Hulga Hopewell was an atheist. At thirty she held a PhD in philosophy, lived with her relentlessly shallow mother, and sported a wooden leg. A hunting accident had claimed her real leg from the knee down two decades earlier.
Her mother had named her Joy. As an adult Joy had legally changed her name to Hulga. As it turns out, “Hulga” fit her much better than “Joy.”
Bitter and condescending, Hulga wielded her intellect like a weapon and wore it like a suit of armor. She wasn’t about to fall for the phony hopes of religion or the moral conventions of society.
As she put it, “I’m one of those people who see through things to nothing.”
Everything and everybody will eventually let you down. Only fools and dimwits put their trust in anything beyond themselves. She believed in nothing.
Hulga Hopewell was true to her family name. She hoped well, according to her own nihilistic creed, by refusing to fall for hope.
Like many of Flannery O’Connor’s characters, Hulga is in for an existential lesson at the conclusion of “Good Country People.” And we’ll get to that lesson in due time. But for now I want to keep Hulga’s spiritual posture in mind as we think about the religious leaders who confronted Jesus in the Temple at Solomon’s Portico.
They said, “How long will you keep us in suspense? If you are the Messiah, tell us plainly.” (John 10:24)
Maybe you hear this question being asked with expectant excitement. Like little children on Christmas. “Has Santa come!?!” “Are you the one? Are you the one? Are you the one?”
But I hear a different tone betraying a different state of the soul. Apparently Jesus did, too. Or else he wouldn’t have responded with, “I have told you, and you do not believe.” (John 10:25)
The religious leaders aren’t looking for confirmation that their dearest hopes have come true. On the contrary, I suspect that they have grown jaded. They’ve seen too much of the world’s hypocrisy to be taken in by anyone’s apparent sincerity.
Everybody’s motives stink. Everybody’s agenda is selfish.
They’re not asking Jesus to present acceptable credentials before accepting him as the Good Shepherd. They’ve given up on the whole shepherd thing as one more scam. One more illusion to get it over on the naive.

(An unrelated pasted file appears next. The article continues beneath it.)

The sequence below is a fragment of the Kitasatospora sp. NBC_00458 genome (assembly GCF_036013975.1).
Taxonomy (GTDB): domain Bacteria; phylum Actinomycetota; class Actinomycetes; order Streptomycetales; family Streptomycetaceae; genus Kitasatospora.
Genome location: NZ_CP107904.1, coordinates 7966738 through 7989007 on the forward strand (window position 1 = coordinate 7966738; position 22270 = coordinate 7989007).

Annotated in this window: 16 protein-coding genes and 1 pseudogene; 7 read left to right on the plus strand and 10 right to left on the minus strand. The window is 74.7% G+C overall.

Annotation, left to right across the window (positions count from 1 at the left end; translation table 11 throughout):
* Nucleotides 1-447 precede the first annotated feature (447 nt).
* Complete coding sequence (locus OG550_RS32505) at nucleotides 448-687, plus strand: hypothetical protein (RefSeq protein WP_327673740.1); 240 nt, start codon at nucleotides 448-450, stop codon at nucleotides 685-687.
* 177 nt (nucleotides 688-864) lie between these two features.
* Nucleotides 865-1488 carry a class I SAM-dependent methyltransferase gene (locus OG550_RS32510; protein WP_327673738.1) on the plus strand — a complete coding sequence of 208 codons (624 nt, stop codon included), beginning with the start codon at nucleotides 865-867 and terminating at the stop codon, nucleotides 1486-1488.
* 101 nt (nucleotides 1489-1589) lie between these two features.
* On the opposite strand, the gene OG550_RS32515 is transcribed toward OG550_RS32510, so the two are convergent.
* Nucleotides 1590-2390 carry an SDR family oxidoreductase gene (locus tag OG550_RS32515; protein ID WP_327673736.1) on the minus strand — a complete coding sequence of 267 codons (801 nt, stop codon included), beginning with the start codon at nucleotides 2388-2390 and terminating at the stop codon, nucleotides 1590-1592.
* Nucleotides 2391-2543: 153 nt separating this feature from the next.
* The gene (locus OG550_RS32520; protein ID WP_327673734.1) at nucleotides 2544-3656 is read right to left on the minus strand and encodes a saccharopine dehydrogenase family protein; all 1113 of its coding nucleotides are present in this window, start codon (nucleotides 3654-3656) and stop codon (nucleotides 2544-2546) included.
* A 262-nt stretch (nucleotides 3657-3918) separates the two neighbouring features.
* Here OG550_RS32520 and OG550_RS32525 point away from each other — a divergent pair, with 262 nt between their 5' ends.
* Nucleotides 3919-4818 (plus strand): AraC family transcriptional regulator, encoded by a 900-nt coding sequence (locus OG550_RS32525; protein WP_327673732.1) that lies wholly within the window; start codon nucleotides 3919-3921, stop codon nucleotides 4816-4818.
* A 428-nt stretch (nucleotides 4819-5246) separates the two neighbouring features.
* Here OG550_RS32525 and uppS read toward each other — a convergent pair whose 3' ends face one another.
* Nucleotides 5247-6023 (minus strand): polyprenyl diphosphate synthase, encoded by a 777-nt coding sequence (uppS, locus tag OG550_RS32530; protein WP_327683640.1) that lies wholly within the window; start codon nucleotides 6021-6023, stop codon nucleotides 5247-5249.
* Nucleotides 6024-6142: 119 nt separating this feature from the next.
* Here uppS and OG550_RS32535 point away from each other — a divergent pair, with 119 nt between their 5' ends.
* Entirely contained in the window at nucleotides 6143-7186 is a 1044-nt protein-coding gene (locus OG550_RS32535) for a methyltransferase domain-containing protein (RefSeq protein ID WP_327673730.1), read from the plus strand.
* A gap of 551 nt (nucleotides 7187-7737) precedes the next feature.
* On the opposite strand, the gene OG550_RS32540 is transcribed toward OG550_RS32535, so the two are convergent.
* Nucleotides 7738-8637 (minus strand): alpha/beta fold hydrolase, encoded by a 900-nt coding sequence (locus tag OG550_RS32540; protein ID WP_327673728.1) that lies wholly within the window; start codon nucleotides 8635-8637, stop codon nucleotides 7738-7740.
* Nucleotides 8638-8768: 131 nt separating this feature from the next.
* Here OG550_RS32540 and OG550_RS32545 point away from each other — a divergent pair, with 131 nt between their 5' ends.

Wisdom boils down to cynicism for them. Any pretense to idealism is just that. Pretense. A ploy for manipulating the hapless. Lucy holding the football one more time for gullible Charlie Brown.
They’ve seen too much. Leaders in both the religious and the political sphere have repeatedly misled the people they supposedly serve. Exploited them. Manipulated them for their own ends.
And so it is with world weary irony that they say, “Don’t keep us in suspense.” In other words, “Right! You’re a Messiah. As if there could ever be such a thing.”
They don’t believe because they’ve given up on believing in something greater than themselves.
Let me explain. Believing is more than granting intellectual assent.
Believing in Jesus means to stake your life on his love for you. To devote your life to the world he says he’s making. To die to self in order to rise to a radically new kind of life that we cannot know fully until our earthly life is no more.
To believe means to yield to our desire to be made whole by a power greater than ourselves. By someone beyond ourselves. To let go of the life that we can make of our own schemes and agendas and connections and status and power. To let love in the flesh shape us in its own image.
You could say that believing means to hope well. And hoping well makes us vulnerable. To rely upon another person puts us at that person’s mercy. And in a world littered with betrayal and dishonesty, manipulation and fraud, trusting becomes an act of courage.
Sure, there’s always some doubt when we trust what someone else, even Jesus, will do for us next. We can’t know the future. We can trust in it. Paradoxically, cynicism is not doubt. It is certainty. Certainty that nothing is trustworthy. Faith and hope are for suckers.
But the alternative—to surrender to cynicism’s ultimate conclusion—is to live in a fractured, lonely world. A world where nothing is worth believing in. And only nothing.
And that is one of Hulga’s shattering lessons.
Convinced of her own intellectual superiority, Hulga agrees to meet a young, unsophisticated bible salesman in the barn’s hay loft for, well, a roll in the hay. She feels almost guilty for taking advantage of the dull, naive 21-year-old boy.
They kiss. Her first kiss. And in passionate confusion she relents to his odd request. He wants to see how to take off her wooden leg. “It’s what makes you different,” he says.
Once the leg is off, he taunts her and then takes her leg with him as he descends the ladder from the loft to the barn floor. His head reappears at the top of the ladder just long enough for his parting words.
“I’ve been believing in nothing since I was born.”
Cynicism masquerades as worldly wisdom. But it is a spiritual coward’s path. An excuse for detachment and inaction.
Putting our trust in Jesus to guide us and to nurture us, to sustain us and to stretch us, will seem laughably naive to some.
Jesus-followers believe in the power of God’s love to liberate the oppressed, to heal the wounded, to restore shattered hearts, and to reweave tattered relationships. We stake our lives on it. We act as if Jesus will do this through us.
We believe in something. In somebody. We believe that Jesus is our Good Shepherd.